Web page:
argument. Additionally, you can refer to terms using either the term label or the term number. Although this latter method might be less descriptive, it reduces the amount of code clutter in your Markdown document. Our philosophy is, in line with Markdown's general writing philosophy, that the code should not distract from writing. To illustrate, writing part of a results section will now, using `tidystats`

look like this:

To execute the code, the code segment should be surrounded by backward ticks (see http://rmarkdown.rstudio.com/lesson-4.html), which results in:

We found no significant difference between the mortality salience condition and the dental pain condition on the number of minutes allocated to calling one's parents,

t(99) = -1.26,p= .21.

Since it's common to also report descriptives in addition to the statistical results, we have added a hopefully useful `describe_data()`

and `count_data()`

function to calculate common descriptive statistics that can be tidied and added to a results data frame. Several examples follow using the `cox`

data.

`# Descriptives of the 'anxiety' variabledescribe_data(cox, anxiety)`

```
## # A tibble: 1 x 13
## var missing n M SD SE min max range median mode
## <chr> <int> <int> <dbl> <dbl> <dbl> <dbl> <dbl> <dbl> <dbl> <dbl>
## 1 anxiety 0 200 3.22 0.492 0.0348 1.38 4.38 3 3.25 3.5
## # ... with 2 more variables: skew <dbl>, kurtosis <dbl>
```

`# By conditioncox %>% group_by(condition) %>% describe_data(anxiety)`

```
## # A tibble: 2 x 14
## # Groups: condition [2]
## var condition missing n M SD SE min max range
## <chr> <chr> <int> <int> <dbl> <dbl> <dbl> <dbl> <dbl> <dbl>
## 1 anxiety dental pain 0 100 3.26 0.497 0.0497 1.62 4.38 2.75
## 2 anxiety mortality sa… 0 100 3.17 0.485 0.0485 1.38 4.38 3
## # ... with 4 more variables: median <dbl>, mode <dbl>, skew <dbl>,
## # kurtosis <dbl>
```

`# Descriptives of a non-numeric variablecount_data(cox, condition)`

```
## # A tibble: 2 x 4
## var group n pct
## <chr> <chr> <int> <dbl>
## 1 condition dental pain 100 50
## 2 condition mortality salience 100 50
```

If you use the `describe_data()`

and `count_data()`

function from the `tidystats`

package to get the descriptives, you can use the `tidy_describe_data()`

and `tidy_count_data()`

function to tidy the output, and consequently add it to a results list.

`results <- cox %>% describe_data(anxiety) %>% tidy_describe_data() %>% add_stats(results, identifier = "anxiety", type = "d", notes = "Anxious attachment style")`

In the `add_stats()`

function you can also specify which of the statistics you would like to store in the results list, using the `statistics`

argument. Of course, the results can also be tidied when the data is grouped.

- Improved
`report()`

function. The method now supports the option to retrieve a single statistic from any tidy stats data frame. This will allow you to report all statistics, even when reporting functions for a specific method are not yet supported. - Added quick report functions for means and standard deviations. Instead of using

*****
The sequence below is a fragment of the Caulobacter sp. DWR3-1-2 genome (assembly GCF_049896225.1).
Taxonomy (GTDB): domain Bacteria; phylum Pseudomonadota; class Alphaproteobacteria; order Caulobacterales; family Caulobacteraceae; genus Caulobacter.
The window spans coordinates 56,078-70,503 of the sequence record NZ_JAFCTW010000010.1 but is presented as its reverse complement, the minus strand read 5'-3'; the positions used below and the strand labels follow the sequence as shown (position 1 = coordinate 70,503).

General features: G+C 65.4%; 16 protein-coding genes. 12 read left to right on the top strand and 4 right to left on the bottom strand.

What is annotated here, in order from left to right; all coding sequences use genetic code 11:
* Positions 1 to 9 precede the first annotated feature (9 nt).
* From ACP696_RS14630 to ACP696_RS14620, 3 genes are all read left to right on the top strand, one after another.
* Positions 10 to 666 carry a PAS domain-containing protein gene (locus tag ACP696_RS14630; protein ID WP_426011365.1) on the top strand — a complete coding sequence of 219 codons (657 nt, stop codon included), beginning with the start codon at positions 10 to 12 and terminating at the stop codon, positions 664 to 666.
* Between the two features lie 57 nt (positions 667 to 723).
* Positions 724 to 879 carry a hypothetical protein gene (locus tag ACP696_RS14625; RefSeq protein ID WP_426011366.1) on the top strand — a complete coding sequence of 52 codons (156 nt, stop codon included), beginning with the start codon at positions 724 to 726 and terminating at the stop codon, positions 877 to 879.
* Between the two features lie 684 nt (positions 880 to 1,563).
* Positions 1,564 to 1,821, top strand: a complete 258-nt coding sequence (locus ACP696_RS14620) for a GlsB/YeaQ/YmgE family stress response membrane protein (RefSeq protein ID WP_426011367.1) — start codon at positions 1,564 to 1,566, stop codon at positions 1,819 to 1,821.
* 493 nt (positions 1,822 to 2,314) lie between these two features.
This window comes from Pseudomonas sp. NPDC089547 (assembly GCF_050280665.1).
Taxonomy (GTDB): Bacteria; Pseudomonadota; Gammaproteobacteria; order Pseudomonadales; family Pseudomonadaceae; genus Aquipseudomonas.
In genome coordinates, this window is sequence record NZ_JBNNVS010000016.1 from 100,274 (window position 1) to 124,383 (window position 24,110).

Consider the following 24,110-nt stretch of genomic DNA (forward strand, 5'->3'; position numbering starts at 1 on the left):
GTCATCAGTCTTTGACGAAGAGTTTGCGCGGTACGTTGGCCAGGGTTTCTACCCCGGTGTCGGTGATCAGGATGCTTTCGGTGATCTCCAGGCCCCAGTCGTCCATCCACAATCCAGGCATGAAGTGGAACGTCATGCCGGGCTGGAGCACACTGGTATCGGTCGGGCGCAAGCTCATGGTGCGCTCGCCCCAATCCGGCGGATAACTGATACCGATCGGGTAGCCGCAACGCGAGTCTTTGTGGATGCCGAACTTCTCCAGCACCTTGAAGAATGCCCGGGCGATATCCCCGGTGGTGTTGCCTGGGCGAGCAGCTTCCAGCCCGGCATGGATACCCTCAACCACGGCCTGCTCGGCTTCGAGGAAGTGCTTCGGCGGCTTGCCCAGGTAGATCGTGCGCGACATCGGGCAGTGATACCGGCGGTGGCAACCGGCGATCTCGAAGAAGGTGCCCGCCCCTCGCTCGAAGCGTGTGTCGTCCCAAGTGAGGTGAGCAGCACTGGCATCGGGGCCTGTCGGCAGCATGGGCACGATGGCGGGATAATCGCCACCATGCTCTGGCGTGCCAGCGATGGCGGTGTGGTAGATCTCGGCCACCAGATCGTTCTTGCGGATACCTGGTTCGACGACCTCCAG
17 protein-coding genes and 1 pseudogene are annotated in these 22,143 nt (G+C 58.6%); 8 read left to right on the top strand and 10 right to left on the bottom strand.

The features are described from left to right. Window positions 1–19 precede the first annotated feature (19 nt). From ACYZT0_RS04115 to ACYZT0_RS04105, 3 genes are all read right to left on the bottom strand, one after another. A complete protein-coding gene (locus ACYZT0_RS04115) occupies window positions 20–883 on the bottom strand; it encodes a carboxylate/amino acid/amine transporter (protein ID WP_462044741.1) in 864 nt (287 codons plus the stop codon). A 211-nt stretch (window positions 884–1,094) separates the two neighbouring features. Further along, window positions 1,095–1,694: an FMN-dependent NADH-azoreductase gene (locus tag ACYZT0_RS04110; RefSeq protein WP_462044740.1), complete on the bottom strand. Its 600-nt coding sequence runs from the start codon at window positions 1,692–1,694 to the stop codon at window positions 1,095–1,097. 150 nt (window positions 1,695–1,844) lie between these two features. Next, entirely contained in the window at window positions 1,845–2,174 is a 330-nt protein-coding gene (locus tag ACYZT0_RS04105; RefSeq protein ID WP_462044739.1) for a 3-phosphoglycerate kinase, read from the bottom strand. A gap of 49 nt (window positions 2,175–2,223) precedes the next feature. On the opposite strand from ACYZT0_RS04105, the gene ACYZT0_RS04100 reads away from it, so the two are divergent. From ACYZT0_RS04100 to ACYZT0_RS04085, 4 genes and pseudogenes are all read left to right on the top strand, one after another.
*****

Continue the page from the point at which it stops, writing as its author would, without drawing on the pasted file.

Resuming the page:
`report()`

you can use`M()`

and`SD()`

to quickly report the mean or standard deviation, without having to specify that particular statistic. Less typing! - Added an option called 'tidystats_list' in
`options()`

to set a default list. By setting the tidystats list in`options()`

, you do not need to specify the list in the**results**argument of`report()`

. Less typing! - Reporting regression results will now include a check for whether confidence intervals are included, and report them.
- Added skewness and kurtosis to
`describe_data()`

- Added new
`count_data()`

function to calculate count descriptives of categorical data. Also added a`tidy_count_data()`

function to tidy the output of this new function. - Added support for
`chisq.test`

and`wilcox.test`

. - Added a better default
`identifier`

to`add_stats()`

. If you supply a variable to be added to the tidystats list, and no identifier is provided, it will take the variable name as the identifier. If you pipe the results into`add_stats()`

then the old default identifier will be used (e.g., "M1").

- Added identifier check to
`report()`

. The function will now throw an error when the identifier does not exist. - Added statistic check to all report functions. The function will now throw an error when the statistic does not exist.
- Improved
`report_p_value()`

to support multiple p-values. - Updated documentation to be more consistent and to take into account the changes made in the current update.

- Renamed
`describe()`

to`describe_data()`

so that it no longer conflicts with**psych**'s`describe()`

. - Changed
`describe_data()`

to no longer accept non-numeric variables, but added the feature that descriptives can be calculated for more than 1 variable at a time. It is recommended to use the`count_data()`

function for non-numeric variables. - Renamed
`tidy_descriptives()`

to`tidy_describe_data()`

and improved the function. A notable change is that var information is now returned to identify which descriptives belong to which variable. Also changed the group delimiter to ' - '. `write_stats()`

now prettifies the numbers using`prettyNum()`

when saving them to disk.

- Fixed bug that it was always assumed that confidence intervals in
`htests`

were always 95% confidence intervals. - Fixed bug in report functions that would occur when no statistic argument was provided.
- Removed spaces from terms in
`aov()`

output. - Removed a leading space from the method information of a Two Sample t-test.
- Improved
`add_stats_to_model()`

. The method previously required a term and did not automatically complete information (e.g., method information).

- Initial release